Skip to content
  • About Us
  • Our Services
  • Case Studies
  • Content Hub
  • Blog
  • Join Us
  • Contact Us
Why Even Your Confidential Data Is - By Far - Safest in AWS
Richard Wadsworth

Why Even Your Confidential Data Is - By Far - Safest in AWS

Every organisation handles confidential data. There are different priority levels for different types of data. Some data is top priority, and needs encryption. This includes data like user IDs, financial data, location tracking data, and data protected by agreements. Let’s discuss how AWS—the leading cloud vendor—handles data encryption, and how it compares with more traditional methods of data encryption.

If you’ve handled confidential data for many years, you likely have a mature data encryption process set up. However, many organisations believe the myth that the cloud is not secure enough to host your most confidential data. As a result, many have resorted to moving most of their data to the cloud, but keep confidential data on private servers managed by security processes that were implemented a decade ago.

Let’s look at what a typical data encryption process looks like.

The data encryption process

In cryptography (the science of solving codes), unencrypted data is also called plaintext data. If you want to encrypt your plaintext data, you add a key to it. After encryption, your data is in the form of cipher text. This cipher text can be accessed only by authorised users that have the key that was used to encrypt the plaintext data.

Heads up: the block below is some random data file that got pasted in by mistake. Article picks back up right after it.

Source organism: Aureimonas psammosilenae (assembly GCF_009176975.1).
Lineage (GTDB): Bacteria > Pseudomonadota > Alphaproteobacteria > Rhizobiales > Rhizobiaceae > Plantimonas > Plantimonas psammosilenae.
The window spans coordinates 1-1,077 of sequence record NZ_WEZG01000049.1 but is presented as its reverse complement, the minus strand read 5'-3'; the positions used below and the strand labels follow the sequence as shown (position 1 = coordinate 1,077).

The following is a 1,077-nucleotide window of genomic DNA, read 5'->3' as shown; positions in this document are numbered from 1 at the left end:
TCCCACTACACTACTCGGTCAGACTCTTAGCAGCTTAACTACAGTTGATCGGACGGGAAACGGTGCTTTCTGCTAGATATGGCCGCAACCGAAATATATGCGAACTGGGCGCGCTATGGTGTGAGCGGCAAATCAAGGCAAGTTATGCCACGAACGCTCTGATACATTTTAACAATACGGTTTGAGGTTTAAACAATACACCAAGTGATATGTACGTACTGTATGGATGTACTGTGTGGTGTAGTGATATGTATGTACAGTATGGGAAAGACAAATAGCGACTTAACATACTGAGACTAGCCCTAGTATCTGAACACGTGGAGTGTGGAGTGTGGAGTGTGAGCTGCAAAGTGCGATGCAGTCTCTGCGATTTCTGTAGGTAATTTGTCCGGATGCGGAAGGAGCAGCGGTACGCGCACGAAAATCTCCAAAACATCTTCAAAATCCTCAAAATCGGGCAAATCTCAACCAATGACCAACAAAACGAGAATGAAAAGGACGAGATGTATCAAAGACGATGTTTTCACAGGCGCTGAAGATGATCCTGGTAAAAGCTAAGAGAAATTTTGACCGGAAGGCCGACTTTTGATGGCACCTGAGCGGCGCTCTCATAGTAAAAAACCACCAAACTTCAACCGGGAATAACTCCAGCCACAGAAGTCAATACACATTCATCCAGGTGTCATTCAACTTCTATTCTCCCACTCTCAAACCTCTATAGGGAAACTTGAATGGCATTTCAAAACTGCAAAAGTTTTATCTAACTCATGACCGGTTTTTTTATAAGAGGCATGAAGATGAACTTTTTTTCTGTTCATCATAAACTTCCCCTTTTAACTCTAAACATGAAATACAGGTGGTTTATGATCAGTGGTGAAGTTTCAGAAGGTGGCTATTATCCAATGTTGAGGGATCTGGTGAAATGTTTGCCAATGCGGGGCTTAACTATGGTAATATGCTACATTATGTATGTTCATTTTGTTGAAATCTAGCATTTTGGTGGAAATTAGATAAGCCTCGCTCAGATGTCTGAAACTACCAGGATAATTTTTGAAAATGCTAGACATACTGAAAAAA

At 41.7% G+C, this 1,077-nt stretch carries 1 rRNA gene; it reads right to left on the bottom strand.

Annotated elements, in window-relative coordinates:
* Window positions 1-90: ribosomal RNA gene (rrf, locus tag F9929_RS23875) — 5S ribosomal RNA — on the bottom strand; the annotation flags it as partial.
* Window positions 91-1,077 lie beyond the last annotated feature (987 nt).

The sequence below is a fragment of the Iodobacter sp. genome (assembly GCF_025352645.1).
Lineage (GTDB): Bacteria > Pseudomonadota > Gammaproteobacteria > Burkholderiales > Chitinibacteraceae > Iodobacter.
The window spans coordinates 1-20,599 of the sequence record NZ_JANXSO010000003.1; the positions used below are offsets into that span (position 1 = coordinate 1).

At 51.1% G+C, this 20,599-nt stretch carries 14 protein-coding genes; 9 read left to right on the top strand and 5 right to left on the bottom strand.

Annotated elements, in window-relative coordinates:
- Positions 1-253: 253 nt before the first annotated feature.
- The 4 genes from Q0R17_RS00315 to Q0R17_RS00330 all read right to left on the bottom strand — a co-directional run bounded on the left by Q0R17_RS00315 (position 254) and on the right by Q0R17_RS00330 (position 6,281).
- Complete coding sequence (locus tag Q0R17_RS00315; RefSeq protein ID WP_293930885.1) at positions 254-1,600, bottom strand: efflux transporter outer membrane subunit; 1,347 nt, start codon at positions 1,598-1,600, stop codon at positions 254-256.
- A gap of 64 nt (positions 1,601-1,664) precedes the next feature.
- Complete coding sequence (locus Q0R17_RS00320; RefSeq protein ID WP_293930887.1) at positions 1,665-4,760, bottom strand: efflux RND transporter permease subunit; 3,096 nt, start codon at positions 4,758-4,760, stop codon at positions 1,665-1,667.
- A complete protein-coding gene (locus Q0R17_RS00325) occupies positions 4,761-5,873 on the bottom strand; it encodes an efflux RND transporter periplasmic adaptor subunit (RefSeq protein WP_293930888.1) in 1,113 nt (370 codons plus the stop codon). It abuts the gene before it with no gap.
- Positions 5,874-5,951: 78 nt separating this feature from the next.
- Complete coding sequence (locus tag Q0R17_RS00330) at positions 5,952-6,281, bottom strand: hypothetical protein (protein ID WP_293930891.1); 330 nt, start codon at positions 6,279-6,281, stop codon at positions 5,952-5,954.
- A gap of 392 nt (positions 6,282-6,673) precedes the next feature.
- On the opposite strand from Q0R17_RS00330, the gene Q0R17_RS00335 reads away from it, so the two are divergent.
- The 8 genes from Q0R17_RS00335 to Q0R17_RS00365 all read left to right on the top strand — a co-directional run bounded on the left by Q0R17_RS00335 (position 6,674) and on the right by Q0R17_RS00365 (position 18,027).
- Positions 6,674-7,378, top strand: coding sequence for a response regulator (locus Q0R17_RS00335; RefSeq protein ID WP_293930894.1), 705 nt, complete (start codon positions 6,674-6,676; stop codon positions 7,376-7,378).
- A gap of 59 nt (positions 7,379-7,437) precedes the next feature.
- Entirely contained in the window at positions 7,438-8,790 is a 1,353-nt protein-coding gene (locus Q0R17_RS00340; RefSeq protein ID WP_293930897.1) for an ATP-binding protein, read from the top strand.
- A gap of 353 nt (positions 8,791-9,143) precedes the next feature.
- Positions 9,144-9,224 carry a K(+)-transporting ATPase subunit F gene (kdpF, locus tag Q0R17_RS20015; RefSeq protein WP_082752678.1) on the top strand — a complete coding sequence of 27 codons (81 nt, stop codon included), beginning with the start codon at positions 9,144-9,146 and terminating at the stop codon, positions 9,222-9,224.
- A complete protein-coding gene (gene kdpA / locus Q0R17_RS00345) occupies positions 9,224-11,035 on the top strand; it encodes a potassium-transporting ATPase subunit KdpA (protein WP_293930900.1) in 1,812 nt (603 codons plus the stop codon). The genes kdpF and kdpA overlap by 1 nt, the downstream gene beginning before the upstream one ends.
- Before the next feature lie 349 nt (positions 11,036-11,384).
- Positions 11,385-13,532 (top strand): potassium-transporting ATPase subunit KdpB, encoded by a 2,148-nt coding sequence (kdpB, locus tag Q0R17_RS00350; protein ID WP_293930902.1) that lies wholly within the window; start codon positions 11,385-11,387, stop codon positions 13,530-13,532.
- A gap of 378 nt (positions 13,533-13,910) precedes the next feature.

When an authorised user inputs the key, the data is decrypted back to plaintext, and is accessible to the user.

The most important step in encryption is to ensure that the key is securely stored and accessed by the right people. This requires you to encrypt the key as well. You could go on and on encrypting each consecutive key, and the last key you end up with is the master key. The encrypted data can be stored in memory when in use by an app, or on disk when not in use. It is critical to encrypt data not just when it is transferred across the network, but even when at rest.

You can encrypt data at any level—rows or columns in a database, files, or volumes of storage. For example, you can encrypt particular rows of data with a key, then encrypt the entire file with a key, then encrypt a group of files with another key, and finally use a master key to encrypt all groups of files (you get the idea).

This approach has two benefits. First, if by chance a key for a particular row is compromised, it limits the blast radius to just that row, and keeps the rest of the data safe. Second, you can control who has access to your data by sharing keys at specific levels to appropriate people.